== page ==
Monday, April 18, 2011

Harassment Bribes: Kaushik Basu's new idea

The 2G scam and the Anna Hazare movement has galvanised the media and large sections of the population to lash out at the powers that be against corruption.However, all I could hear was criticism (even at the jan lok pal bill) and no constructive argument on how to curb corruption. Until of course, Kaushik Basu's trenchant working paper titled "Why for a class of bribes, the Act of Giving a bribe should be treated as legal" came out on the finance ministry's website
Its a very well written paper. He argues that bribe givers who are forced to give bribes to receive legal entitlements should not be treated as criminals. Currently the law does not distinguish between bribe giver and bribe taker. Basu says that incidence of such bribes (he calls them "harassment bribes") will go down once the bribe giver is given legal immunity. Under this scenario, since the interests of the bribe giver and the bribe taker are orthogonal, the bribe giver will want to report such instances of harassment bribes because he will no longer be considered as abetting the act of bribery and also he will receive the amount he gave to the bribe taker. In other words, the comfort zone that currently exists between the two parties will not exist under the proposed change.
Of course, he states that in case of non-harassment bribes, the bribe giver should not have legal immunity but the punishment meted out to the bribe taker should be substantially higher.
Of course, there are caveats in place. Basu says that giving such immunity will not lead to complete disappearance of bribes in our society.Other important steps like use of e-technology to minimise the interface between the public servant and the citizen would be helpful in curbing corruption. Also, it is only when we build up values of honesty and integrity in society will be there a great reduction in corruption. Of course, Basu does contend that economics as a subject considers human beings as endlessly self-seeking.But he does provide evidence that we are not always endlessly self-seeking and that market economies (which we are trying to build) will not be efficient unless human beings are endowed with a minimal amount of integrity and pro-sociality.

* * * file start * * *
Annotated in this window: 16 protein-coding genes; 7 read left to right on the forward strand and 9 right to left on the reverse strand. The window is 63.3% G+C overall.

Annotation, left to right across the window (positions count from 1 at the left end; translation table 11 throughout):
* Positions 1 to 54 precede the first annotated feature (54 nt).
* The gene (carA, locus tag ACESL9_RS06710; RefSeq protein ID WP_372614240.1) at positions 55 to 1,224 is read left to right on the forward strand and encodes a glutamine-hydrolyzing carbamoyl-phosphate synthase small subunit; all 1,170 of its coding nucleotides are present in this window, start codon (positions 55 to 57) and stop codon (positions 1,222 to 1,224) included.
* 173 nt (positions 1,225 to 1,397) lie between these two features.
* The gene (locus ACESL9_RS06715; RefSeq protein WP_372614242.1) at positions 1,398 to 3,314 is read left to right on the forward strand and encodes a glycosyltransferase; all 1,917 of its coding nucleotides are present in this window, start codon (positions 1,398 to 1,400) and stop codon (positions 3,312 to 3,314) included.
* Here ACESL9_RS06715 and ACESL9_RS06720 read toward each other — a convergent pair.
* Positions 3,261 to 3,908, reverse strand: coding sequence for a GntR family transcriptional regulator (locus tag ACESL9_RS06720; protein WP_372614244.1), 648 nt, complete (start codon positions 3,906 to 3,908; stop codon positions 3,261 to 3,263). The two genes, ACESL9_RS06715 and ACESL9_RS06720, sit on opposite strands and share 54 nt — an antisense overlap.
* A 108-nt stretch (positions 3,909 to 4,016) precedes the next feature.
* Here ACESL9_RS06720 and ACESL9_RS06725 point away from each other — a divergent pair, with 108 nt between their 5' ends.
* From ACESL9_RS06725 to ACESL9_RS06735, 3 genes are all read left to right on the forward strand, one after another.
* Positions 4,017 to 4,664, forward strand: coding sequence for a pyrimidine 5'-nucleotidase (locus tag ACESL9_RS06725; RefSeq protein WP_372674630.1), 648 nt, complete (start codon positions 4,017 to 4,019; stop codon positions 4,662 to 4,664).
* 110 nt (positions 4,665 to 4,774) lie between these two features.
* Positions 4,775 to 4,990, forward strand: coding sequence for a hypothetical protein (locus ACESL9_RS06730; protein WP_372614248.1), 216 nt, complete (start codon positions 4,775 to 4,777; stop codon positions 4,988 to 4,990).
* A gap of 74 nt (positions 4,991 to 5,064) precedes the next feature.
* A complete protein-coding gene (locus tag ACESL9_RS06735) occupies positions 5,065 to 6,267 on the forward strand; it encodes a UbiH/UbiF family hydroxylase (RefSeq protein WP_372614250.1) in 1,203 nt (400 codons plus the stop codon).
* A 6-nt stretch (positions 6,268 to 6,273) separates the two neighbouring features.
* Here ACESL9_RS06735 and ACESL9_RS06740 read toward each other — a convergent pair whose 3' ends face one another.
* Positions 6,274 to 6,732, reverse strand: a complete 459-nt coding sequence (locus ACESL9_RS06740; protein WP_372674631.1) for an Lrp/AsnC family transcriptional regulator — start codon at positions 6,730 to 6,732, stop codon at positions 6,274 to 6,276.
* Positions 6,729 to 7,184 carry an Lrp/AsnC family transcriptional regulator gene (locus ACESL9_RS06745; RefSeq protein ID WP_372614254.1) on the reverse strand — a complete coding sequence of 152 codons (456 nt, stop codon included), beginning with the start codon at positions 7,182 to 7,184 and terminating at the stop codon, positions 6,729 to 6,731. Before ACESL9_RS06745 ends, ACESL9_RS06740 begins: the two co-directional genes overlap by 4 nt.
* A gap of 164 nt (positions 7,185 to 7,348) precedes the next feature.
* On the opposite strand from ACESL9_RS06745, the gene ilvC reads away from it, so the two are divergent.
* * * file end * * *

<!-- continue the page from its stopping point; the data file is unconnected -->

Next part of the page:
(For those interested in reading the full working paper, here is the link)


  1. It is like an initiative to legalize each criminal activity that goes with human nature. Good article for churning minds...

  2. Kaushik Basu has churned a paper based on theory not practicality. It is not only myopic in its claimed objectives but also detrimental in socialist republic.

    Legalising some categories of bribes and some not is a futile exercise with numerous loopholes, waiting to be exploited.

    He might be a notable economist but he definitely is not a realist when it comes to current scenario in our country.


  3. @PSR: Unfortunately, I cannot contest your assumption on the "practicality" bit of Mr.Basu's suggestion. I am not aware of any empirical evidence of such measures' effectiveness in any country. And in my opinion, socialism as a concept in India is only in theory. The notion of socialism was thrown out way back in 1991. It only exists in "theory"
    The bribe (categorised as harassments bribe) per se is not legal.It provides legal immunity to the bribe giver. He is asking for more clarity in the current laws.
    And use of e technology which he suggests are also very important in curbing corruption